Pavlopetri, the Ancient Submerged City off Elafonisos


Pavlopetri, the Ancient Submerged City off Elafonisos
Pavlopetri, the Ancient Submerged City off Elafonisos

Pavlopetri, the Ancient Submerged City off Elafonisos

Seven hundred meters northeast of Elafonisos, a small island emerges, always frequented by seabirds. Its name is “Pavlopetri,” from which the entire surrounding area derives its name. The islet of Pavlopetri, a second rocky islet approximately 400 meters away, and the coast of Pounta form an isosceles triangle, within which the remains of a submerged settlement are preserved, dating back 5,000 years…

PAVLOPETRI According to recent research, it is one of the oldest submerged cities in the world, spanning about 50 acres. It includes intact views of architectural complexes, courtyards, roads, chamber-like structures, and box-shaped tombs. Specifically, ceramic fragments collected by archaeologists led to the conclusion that it is a prehistoric settlement first inhabited in the Final Neolithic period, from 4500-3200 BCE. It extends through all three phases of the Bronze Age but flourished particularly in the early 3300-2000 BCE and the late Bronze Age 1600-1100 BCE (Mycenaean Civilization). A rare phenomenon exhibited by Pavlopetri is its continuous occupation from 3000 to 1100 BCE.

Some researchers suggest that the size and location of Pavlopetri possibly indicate it was the capital of the Vatika plain in the prehistoric period. Additionally, Pavlopetri is situated at the crossroads of “Elafonisos-Kythira-Antikythera-Crete,” making commercial connections with these areas highly plausible. Fragments of pithoi and woven weights found may confirm both commercial and craft activities of that era. Overall, the ceramic fragments recovered seem to display influences from Minoan, Kythirian, Cycladic, and Laconian patterns. However, only extensive excavation can reveal the true role of Pavlopetri during this extensive chronological period.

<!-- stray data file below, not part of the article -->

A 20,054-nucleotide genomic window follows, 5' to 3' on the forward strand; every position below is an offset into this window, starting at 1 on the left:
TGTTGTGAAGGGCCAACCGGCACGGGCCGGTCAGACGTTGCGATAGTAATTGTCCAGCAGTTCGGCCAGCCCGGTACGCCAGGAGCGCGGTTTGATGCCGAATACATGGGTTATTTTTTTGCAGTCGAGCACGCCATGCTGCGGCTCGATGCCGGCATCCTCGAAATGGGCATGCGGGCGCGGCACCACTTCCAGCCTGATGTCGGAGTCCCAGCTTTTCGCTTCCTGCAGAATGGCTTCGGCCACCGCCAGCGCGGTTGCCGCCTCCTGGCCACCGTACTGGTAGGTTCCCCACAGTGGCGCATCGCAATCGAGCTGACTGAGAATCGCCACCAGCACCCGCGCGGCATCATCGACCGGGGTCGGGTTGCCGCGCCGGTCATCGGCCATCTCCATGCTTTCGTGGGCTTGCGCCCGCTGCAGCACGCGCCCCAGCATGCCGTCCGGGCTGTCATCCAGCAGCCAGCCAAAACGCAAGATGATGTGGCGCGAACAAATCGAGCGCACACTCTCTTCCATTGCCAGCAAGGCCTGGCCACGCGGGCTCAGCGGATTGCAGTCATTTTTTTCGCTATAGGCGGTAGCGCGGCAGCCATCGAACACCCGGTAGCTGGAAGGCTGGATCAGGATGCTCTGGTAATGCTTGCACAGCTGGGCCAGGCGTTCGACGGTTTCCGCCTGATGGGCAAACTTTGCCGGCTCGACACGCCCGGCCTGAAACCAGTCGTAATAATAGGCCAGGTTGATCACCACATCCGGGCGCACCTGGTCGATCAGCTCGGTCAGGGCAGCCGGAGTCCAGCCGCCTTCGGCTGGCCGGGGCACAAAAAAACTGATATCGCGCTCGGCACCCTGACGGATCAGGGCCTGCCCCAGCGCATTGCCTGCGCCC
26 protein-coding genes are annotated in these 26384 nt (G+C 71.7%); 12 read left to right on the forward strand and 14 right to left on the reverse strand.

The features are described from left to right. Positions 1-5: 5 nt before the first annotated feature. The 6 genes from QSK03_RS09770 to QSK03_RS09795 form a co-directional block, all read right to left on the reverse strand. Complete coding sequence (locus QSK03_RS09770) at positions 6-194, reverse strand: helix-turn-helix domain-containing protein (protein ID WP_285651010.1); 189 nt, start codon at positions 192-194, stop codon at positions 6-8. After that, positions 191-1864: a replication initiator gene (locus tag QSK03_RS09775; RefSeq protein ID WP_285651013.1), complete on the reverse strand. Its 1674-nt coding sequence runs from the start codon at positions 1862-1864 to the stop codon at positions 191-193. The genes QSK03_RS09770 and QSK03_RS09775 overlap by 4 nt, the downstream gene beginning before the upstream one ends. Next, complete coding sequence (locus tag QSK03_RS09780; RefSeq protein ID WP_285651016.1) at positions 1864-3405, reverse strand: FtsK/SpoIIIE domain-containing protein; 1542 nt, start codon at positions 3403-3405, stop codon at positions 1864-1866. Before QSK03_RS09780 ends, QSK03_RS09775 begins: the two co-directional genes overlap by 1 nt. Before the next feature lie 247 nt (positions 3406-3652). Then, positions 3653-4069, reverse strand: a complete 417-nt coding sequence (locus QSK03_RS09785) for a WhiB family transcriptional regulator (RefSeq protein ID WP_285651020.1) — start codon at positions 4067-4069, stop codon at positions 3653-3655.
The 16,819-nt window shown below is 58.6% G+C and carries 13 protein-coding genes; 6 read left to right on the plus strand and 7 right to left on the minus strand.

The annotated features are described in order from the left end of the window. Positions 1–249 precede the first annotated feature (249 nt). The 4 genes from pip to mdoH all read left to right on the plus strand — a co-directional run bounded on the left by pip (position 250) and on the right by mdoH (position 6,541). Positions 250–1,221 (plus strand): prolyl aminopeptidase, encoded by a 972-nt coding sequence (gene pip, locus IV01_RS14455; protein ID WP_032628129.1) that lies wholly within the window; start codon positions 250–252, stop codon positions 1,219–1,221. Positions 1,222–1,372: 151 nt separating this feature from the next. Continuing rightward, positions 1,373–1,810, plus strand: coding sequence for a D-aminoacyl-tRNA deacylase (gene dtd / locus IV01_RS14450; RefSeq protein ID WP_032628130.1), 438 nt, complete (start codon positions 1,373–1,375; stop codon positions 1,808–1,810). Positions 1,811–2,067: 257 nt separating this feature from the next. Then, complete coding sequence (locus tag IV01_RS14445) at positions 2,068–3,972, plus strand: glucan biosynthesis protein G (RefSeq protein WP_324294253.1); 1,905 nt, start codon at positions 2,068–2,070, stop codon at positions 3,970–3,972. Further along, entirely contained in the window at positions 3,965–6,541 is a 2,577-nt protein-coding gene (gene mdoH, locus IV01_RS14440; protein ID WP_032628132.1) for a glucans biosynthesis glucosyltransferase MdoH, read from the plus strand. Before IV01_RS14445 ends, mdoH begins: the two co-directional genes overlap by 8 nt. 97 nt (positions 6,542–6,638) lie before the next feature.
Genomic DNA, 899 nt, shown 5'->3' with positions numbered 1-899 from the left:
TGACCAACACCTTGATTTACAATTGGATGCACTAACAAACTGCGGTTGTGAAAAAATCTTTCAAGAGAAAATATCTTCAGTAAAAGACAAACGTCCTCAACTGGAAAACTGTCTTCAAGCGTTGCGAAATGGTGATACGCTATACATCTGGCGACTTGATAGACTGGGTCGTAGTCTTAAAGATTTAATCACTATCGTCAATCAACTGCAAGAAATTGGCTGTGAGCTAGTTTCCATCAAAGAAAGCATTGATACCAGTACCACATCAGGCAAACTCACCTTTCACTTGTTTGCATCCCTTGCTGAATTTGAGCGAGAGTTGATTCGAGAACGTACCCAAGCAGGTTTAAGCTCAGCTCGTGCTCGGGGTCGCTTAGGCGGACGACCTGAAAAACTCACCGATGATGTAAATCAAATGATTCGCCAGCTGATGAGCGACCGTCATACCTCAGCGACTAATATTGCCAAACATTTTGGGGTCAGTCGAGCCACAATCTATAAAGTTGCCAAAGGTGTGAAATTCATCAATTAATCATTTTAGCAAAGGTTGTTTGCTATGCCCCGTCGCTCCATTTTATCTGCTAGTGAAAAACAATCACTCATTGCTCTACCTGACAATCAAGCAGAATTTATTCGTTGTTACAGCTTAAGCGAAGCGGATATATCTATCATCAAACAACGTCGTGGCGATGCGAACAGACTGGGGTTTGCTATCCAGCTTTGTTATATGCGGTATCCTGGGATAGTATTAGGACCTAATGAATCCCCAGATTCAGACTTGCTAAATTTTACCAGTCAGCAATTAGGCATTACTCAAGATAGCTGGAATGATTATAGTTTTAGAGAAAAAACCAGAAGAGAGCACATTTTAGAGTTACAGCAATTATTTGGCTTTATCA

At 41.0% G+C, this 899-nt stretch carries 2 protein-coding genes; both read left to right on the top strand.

Of particular interest is the fact that this underwater settlement is accessible to visitors. The water is clear, and the depth does not exceed 3 meters, allowing anyone with a pair of snorkeling fins and a mask to explore the area, discover the streets of the settlement, the foundations of buildings, tombs, and experience firsthand its unique power and magic. Access is also possible from land, including the Cemetery on the Pounta coast, the quarry, the channel, and the Round Lake. Visitors are encouraged to explore Pavlopetri with absolute respect and love for the environment.

Finds from the prehistoric settlement of Elafonisos are exhibited at the Archaeological Museum of Neapolis. Moreover, the Archaeological Museum of Pylos in Niokastro includes in its collection two pithoi recovered from Pavlopetri during the excavation in 2011.